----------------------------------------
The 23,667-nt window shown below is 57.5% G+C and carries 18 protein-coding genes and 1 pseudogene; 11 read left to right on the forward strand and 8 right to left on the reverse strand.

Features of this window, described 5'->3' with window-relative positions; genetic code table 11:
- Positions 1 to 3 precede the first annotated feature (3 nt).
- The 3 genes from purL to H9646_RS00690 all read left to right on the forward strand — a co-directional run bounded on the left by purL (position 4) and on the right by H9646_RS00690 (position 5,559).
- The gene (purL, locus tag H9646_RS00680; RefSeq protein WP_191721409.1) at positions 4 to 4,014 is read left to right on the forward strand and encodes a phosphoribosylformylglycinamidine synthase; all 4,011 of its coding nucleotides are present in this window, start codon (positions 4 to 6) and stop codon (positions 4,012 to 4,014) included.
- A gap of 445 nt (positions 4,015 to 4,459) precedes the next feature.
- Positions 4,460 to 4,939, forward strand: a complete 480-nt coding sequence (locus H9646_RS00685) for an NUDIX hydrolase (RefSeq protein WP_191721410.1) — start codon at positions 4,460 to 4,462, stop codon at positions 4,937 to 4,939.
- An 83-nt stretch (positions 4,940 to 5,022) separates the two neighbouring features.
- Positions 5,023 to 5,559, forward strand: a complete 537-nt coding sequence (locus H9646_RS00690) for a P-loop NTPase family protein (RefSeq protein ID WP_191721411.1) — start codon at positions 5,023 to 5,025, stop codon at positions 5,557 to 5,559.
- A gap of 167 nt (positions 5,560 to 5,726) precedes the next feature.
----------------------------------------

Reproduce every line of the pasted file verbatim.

The 23,667-nt window shown below is 57.5% G+C and carries 18 protein-coding genes and 1 pseudogene; 11 read left to right on the forward strand and 8 right to left on the reverse strand.

Features of this window, described 5'->3' with window-relative positions; genetic code table 11:
- Positions 1 to 3 precede the first annotated feature (3 nt).
- The 3 genes from purL to H9646_RS00690 all read left to right on the forward strand — a co-directional run bounded on the left by purL (position 4) and on the right by H9646_RS00690 (position 5,559).
- The gene (purL, locus tag H9646_RS00680; RefSeq protein WP_191721409.1) at positions 4 to 4,014 is read left to right on the forward strand and encodes a phosphoribosylformylglycinamidine synthase; all 4,011 of its coding nucleotides are present in this window, start codon (positions 4 to 6) and stop codon (positions 4,012 to 4,014) included.
- A gap of 445 nt (positions 4,015 to 4,459) precedes the next feature.
- Positions 4,460 to 4,939, forward strand: a complete 480-nt coding sequence (locus H9646_RS00685) for an NUDIX hydrolase (RefSeq protein WP_191721410.1) — start codon at positions 4,460 to 4,462, stop codon at positions 4,937 to 4,939.
- An 83-nt stretch (positions 4,940 to 5,022) separates the two neighbouring features.
- Positions 5,023 to 5,559, forward strand: a complete 537-nt coding sequence (locus H9646_RS00690) for a P-loop NTPase family protein (RefSeq protein ID WP_191721411.1) — start codon at positions 5,023 to 5,025, stop codon at positions 5,557 to 5,559.
- A gap of 167 nt (positions 5,560 to 5,726) precedes the next feature.